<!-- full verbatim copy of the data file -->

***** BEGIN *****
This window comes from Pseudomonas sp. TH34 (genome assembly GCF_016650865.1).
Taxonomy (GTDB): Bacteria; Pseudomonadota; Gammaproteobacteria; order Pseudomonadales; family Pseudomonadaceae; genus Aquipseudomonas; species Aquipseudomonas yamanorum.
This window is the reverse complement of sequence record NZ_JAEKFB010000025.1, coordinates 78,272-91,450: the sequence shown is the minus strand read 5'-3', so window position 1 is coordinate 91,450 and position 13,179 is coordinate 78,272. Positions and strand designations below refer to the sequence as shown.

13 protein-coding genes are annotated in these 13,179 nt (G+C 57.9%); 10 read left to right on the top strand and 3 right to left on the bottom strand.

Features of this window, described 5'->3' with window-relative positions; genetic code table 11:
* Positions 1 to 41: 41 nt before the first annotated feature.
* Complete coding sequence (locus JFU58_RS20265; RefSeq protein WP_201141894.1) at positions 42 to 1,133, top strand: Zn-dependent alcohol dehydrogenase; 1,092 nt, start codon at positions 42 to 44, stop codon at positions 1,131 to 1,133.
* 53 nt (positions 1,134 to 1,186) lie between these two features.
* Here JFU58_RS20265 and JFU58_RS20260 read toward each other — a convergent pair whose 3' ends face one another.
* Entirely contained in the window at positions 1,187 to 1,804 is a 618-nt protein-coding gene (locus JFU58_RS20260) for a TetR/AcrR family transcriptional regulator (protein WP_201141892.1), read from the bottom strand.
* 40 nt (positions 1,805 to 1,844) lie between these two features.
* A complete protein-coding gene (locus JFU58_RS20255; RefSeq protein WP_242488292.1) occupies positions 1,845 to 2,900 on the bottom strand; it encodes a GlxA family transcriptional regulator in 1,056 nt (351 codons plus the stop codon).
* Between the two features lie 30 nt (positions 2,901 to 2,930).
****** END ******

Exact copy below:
This window comes from Pseudomonas sp. TH34 (genome assembly GCF_016650865.1).
Taxonomy (GTDB): Bacteria; Pseudomonadota; Gammaproteobacteria; order Pseudomonadales; family Pseudomonadaceae; genus Aquipseudomonas; species Aquipseudomonas yamanorum.
This window is the reverse complement of sequence record NZ_JAEKFB010000025.1, coordinates 78,272-91,450: the sequence shown is the minus strand read 5'-3', so window position 1 is coordinate 91,450 and position 13,179 is coordinate 78,272. Positions and strand designations below refer to the sequence as shown.

13 protein-coding genes are annotated in these 13,179 nt (G+C 57.9%); 10 read left to right on the top strand and 3 right to left on the bottom strand.

Features of this window, described 5'->3' with window-relative positions; genetic code table 11:
* Positions 1 to 41: 41 nt before the first annotated feature.
* Complete coding sequence (locus JFU58_RS20265; RefSeq protein WP_201141894.1) at positions 42 to 1,133, top strand: Zn-dependent alcohol dehydrogenase; 1,092 nt, start codon at positions 42 to 44, stop codon at positions 1,131 to 1,133.
* 53 nt (positions 1,134 to 1,186) lie between these two features.
* Here JFU58_RS20265 and JFU58_RS20260 read toward each other — a convergent pair whose 3' ends face one another.
* Entirely contained in the window at positions 1,187 to 1,804 is a 618-nt protein-coding gene (locus JFU58_RS20260) for a TetR/AcrR family transcriptional regulator (protein WP_201141892.1), read from the bottom strand.
* 40 nt (positions 1,805 to 1,844) lie between these two features.
* A complete protein-coding gene (locus JFU58_RS20255; RefSeq protein WP_242488292.1) occupies positions 1,845 to 2,900 on the bottom strand; it encodes a GlxA family transcriptional regulator in 1,056 nt (351 codons plus the stop codon).
* Between the two features lie 30 nt (positions 2,901 to 2,930).